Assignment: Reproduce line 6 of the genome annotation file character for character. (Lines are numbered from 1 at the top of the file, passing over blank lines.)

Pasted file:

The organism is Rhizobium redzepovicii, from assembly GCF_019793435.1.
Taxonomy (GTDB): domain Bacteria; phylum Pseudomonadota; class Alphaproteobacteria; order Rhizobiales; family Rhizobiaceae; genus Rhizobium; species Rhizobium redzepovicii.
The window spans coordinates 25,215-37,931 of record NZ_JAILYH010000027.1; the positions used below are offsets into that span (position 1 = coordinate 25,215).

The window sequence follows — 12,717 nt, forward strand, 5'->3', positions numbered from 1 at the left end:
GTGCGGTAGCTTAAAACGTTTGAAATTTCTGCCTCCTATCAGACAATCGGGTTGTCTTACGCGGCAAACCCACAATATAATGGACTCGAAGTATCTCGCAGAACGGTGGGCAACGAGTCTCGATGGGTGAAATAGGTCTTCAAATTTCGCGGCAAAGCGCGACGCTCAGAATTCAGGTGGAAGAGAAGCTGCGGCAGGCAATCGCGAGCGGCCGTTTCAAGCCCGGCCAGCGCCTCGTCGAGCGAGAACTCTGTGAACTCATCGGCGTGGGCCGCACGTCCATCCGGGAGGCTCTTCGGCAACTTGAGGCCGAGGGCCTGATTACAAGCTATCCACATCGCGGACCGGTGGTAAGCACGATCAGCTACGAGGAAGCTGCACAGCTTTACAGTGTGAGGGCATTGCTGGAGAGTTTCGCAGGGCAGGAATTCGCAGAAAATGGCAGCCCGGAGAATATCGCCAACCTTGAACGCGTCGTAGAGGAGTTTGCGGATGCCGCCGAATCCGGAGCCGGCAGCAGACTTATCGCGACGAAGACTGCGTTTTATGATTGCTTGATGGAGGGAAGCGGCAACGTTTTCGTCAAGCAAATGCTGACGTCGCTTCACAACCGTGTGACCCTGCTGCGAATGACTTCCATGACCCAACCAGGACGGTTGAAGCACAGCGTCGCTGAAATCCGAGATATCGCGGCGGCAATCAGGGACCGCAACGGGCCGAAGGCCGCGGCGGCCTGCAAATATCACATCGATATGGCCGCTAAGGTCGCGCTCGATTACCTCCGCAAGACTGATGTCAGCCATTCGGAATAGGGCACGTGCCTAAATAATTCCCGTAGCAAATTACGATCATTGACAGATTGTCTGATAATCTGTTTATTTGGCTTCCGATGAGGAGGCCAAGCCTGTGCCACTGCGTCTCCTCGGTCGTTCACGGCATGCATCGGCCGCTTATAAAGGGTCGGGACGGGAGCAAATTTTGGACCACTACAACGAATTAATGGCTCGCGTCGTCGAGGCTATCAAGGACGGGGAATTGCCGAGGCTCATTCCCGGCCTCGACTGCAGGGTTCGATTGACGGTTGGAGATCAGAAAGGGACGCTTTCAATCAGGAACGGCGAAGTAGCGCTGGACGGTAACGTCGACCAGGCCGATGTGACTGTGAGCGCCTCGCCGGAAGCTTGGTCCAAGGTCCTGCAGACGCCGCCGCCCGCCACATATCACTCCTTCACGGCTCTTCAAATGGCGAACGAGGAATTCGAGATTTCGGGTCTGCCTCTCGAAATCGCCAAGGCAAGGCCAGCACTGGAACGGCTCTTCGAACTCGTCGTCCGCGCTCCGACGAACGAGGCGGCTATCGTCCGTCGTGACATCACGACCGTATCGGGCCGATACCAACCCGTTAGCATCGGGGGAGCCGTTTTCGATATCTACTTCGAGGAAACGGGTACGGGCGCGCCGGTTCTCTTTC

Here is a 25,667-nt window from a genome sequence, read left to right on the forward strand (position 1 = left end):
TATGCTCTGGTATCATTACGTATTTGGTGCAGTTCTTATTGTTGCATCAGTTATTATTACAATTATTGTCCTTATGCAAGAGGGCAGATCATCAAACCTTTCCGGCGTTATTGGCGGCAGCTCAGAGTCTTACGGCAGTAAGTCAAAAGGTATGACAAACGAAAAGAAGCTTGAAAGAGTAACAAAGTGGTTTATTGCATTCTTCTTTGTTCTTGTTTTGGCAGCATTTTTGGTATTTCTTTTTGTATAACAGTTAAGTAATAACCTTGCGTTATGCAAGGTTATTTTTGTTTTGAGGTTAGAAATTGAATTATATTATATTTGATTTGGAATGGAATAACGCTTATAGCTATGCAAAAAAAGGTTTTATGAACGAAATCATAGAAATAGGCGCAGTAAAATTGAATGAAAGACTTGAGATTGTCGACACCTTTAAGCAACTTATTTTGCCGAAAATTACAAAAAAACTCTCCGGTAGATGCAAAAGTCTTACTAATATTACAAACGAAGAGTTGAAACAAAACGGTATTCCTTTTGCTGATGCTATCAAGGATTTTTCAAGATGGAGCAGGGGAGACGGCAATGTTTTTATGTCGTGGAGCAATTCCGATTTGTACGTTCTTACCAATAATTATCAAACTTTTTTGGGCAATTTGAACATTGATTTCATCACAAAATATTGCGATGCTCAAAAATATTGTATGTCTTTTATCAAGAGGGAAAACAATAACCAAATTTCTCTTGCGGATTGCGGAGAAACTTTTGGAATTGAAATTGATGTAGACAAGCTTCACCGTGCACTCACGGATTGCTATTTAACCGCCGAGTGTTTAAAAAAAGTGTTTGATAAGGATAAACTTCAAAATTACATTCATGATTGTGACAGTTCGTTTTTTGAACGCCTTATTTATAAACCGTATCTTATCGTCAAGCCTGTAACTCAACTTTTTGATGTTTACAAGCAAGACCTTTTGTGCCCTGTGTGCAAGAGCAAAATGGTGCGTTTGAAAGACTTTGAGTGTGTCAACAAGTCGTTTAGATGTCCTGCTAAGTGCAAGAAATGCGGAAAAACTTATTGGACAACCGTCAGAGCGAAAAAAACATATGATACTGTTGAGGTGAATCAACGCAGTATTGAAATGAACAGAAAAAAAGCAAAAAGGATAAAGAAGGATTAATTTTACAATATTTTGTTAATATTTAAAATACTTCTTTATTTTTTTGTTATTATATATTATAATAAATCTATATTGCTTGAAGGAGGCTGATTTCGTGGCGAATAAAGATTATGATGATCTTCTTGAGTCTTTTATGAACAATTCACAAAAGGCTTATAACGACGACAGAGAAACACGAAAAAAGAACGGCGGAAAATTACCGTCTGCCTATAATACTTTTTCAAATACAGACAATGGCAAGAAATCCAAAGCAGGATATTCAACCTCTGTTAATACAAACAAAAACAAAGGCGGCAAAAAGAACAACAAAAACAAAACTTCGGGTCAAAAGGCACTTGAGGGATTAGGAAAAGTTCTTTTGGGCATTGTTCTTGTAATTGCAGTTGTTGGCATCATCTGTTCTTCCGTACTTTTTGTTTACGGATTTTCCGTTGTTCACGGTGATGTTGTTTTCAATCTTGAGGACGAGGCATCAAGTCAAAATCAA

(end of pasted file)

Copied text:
Here is a 25,667-nt window from a genome sequence, read left to right on the forward strand (position 1 = left end):